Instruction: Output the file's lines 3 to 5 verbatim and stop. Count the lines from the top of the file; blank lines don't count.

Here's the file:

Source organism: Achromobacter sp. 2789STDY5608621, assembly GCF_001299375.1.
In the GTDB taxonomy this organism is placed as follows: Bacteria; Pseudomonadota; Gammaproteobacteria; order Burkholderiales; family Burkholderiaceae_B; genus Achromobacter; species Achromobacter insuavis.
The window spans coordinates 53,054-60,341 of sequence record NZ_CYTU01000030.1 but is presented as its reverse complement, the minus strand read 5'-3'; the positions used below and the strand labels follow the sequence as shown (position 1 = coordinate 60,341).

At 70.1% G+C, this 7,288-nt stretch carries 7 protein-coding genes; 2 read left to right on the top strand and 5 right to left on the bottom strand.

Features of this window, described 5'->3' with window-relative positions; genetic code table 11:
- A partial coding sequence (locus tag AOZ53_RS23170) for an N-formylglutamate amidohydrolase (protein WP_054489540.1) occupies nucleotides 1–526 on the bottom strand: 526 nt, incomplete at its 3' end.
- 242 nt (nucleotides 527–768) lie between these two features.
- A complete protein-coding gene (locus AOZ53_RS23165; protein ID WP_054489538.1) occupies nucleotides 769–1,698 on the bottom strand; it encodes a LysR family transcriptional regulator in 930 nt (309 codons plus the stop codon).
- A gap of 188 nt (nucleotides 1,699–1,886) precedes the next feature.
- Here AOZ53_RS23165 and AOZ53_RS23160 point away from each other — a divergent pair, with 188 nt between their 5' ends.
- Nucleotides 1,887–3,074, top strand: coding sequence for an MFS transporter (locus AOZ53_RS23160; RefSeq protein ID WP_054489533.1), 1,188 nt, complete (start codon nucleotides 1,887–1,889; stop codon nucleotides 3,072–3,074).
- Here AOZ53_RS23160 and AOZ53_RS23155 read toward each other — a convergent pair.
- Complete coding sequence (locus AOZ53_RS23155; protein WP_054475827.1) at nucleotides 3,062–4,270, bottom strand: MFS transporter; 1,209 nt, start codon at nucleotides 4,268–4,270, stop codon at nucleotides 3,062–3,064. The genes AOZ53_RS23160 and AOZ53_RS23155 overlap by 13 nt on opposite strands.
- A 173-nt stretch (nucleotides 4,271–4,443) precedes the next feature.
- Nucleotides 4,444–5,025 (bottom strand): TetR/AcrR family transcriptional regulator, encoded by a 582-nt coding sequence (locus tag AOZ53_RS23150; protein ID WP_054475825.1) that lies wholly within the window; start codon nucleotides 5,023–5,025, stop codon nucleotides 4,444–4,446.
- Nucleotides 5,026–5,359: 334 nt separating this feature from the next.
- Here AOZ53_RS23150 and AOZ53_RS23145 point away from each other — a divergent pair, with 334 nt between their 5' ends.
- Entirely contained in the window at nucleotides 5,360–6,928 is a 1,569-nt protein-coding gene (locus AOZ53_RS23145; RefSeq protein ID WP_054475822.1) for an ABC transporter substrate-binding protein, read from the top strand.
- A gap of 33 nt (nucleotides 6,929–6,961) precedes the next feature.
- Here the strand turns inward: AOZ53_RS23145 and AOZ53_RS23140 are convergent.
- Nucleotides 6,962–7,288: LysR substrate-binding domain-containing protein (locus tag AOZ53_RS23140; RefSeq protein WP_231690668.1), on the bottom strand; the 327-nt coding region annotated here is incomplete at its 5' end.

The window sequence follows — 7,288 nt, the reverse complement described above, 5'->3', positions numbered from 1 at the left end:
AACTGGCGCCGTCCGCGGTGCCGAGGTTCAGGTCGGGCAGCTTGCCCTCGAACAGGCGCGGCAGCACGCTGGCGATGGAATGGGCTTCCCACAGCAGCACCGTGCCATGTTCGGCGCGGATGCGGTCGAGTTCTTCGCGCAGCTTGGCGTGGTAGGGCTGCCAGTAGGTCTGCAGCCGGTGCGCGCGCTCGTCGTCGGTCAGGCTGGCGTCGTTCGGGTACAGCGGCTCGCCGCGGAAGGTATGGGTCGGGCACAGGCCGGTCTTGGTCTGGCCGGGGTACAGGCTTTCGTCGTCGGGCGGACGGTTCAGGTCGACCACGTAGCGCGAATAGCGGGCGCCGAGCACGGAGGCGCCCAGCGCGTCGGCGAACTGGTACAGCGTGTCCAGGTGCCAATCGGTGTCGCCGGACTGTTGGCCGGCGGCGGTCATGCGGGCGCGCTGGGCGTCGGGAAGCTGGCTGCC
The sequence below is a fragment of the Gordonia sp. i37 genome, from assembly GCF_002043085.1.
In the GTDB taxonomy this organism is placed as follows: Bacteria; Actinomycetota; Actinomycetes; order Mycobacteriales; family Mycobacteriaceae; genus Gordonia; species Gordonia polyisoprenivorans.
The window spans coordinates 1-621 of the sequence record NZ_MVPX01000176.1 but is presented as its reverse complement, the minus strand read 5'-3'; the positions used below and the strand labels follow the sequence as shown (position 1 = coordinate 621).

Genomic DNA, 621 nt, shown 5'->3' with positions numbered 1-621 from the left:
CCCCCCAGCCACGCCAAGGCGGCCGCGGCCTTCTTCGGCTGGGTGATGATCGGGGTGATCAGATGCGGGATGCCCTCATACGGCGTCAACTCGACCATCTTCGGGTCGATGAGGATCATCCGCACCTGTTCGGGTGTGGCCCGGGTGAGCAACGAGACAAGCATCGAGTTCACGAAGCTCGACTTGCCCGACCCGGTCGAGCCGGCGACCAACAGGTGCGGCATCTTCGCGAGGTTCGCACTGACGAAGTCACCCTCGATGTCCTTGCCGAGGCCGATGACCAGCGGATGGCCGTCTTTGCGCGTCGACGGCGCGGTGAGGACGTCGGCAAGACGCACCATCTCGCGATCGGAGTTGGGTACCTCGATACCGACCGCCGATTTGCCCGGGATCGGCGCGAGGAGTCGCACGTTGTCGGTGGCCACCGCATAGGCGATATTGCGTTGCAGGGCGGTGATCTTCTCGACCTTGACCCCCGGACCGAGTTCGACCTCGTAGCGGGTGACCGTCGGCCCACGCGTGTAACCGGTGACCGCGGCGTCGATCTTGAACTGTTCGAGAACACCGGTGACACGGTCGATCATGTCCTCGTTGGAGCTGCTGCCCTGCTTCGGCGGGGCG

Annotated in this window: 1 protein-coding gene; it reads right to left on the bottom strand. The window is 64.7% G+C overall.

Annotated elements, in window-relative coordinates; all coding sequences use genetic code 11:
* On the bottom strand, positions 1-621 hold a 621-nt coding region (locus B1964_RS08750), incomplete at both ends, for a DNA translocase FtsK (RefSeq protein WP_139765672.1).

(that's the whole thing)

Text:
The window spans coordinates 53,054-60,341 of sequence record NZ_CYTU01000030.1 but is presented as its reverse complement, the minus strand read 5'-3'; the positions used below and the strand labels follow the sequence as shown (position 1 = coordinate 60,341).

At 70.1% G+C, this 7,288-nt stretch carries 7 protein-coding genes; 2 read left to right on the top strand and 5 right to left on the bottom strand.

Features of this window, described 5'->3' with window-relative positions; genetic code table 11: